The actual filming of the baseball sequences was also very difficult—to orchestrate a play as it was described in the script was next to impossible. "There was this one moment where Penny called everybody around and said, 'Okay, here's what happens: the first pitch is a ball, the second pitch you pop up over toward the Peaches' dugout, the third pitch you hit for a single that goes between the second baseman and the shortstop. Then Lori comes up,'" explained Tom Hanks in the group Premiere interview. "Now, you've got to understand," he continued, "it was very hard for whoever was pitching to actually get the ball from the pitcher's mound to home plate, because they were doing the full 60 feet. And Penny is insisting—she's screaming at us, 'The first pitch has to be a ball. The second pitch has to be popped up.…' It's not going to happen! Who are you kidding? There were a couple of times when what was supposed to happen actually happened, but not too often. It was just ludicrous amounts of fun."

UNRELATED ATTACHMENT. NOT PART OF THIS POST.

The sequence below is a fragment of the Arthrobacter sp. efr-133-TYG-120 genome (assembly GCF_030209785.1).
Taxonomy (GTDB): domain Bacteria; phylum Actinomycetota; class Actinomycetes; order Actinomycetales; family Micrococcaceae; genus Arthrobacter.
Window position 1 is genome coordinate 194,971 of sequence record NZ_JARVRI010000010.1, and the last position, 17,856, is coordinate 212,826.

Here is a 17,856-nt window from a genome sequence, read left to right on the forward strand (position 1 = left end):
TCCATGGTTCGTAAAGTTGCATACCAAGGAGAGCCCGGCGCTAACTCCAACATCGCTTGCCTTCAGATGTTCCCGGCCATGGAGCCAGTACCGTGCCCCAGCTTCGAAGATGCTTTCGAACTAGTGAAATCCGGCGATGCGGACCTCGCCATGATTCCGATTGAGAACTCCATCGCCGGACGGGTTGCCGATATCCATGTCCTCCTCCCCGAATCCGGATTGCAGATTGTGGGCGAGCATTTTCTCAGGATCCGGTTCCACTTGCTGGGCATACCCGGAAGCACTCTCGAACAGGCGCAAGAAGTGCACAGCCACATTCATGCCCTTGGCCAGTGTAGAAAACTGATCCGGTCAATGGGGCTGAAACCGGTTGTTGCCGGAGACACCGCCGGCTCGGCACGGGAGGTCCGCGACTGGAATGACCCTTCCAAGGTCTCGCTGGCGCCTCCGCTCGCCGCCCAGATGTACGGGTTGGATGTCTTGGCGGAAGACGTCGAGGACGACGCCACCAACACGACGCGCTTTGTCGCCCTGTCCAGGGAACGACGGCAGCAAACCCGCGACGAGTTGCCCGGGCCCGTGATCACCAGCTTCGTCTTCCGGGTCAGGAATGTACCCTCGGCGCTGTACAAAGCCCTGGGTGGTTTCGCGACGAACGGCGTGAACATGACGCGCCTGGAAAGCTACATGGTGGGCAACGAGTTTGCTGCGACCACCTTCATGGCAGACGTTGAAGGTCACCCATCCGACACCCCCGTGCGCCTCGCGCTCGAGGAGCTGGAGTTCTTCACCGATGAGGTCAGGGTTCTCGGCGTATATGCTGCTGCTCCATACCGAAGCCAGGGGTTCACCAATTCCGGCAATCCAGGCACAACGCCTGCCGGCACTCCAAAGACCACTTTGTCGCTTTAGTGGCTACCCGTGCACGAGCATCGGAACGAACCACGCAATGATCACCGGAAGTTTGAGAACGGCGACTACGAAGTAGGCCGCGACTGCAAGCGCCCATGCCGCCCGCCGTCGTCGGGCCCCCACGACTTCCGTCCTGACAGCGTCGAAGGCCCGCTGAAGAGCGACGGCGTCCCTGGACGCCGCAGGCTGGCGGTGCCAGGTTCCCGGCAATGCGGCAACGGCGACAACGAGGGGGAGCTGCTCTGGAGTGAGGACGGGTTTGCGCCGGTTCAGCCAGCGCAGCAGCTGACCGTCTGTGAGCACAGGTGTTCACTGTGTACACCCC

Critics also recognized the inherent fun of the movie, with Richard Schickel describing it as "energetic, full of goodwill and good feelings" in a review for Time. David Ansen asserted in Newsweek that A League of Their Own is "amiable entertainment" which offers "a mixture of shtik, schmaltz and feminism." Entertainment Weekly contributor Owen Gleiberman, though, maintained, "It's an odd movie, at once bubbly and amorphous, with plenty of mild laugh lines but virtually nothing you could call dialogue. League is easy to watch, but there's no there there." Ansen, however, concluded that what Marshall ends up with is a "very likable pop historical comedy."
Struggles with Recent Movies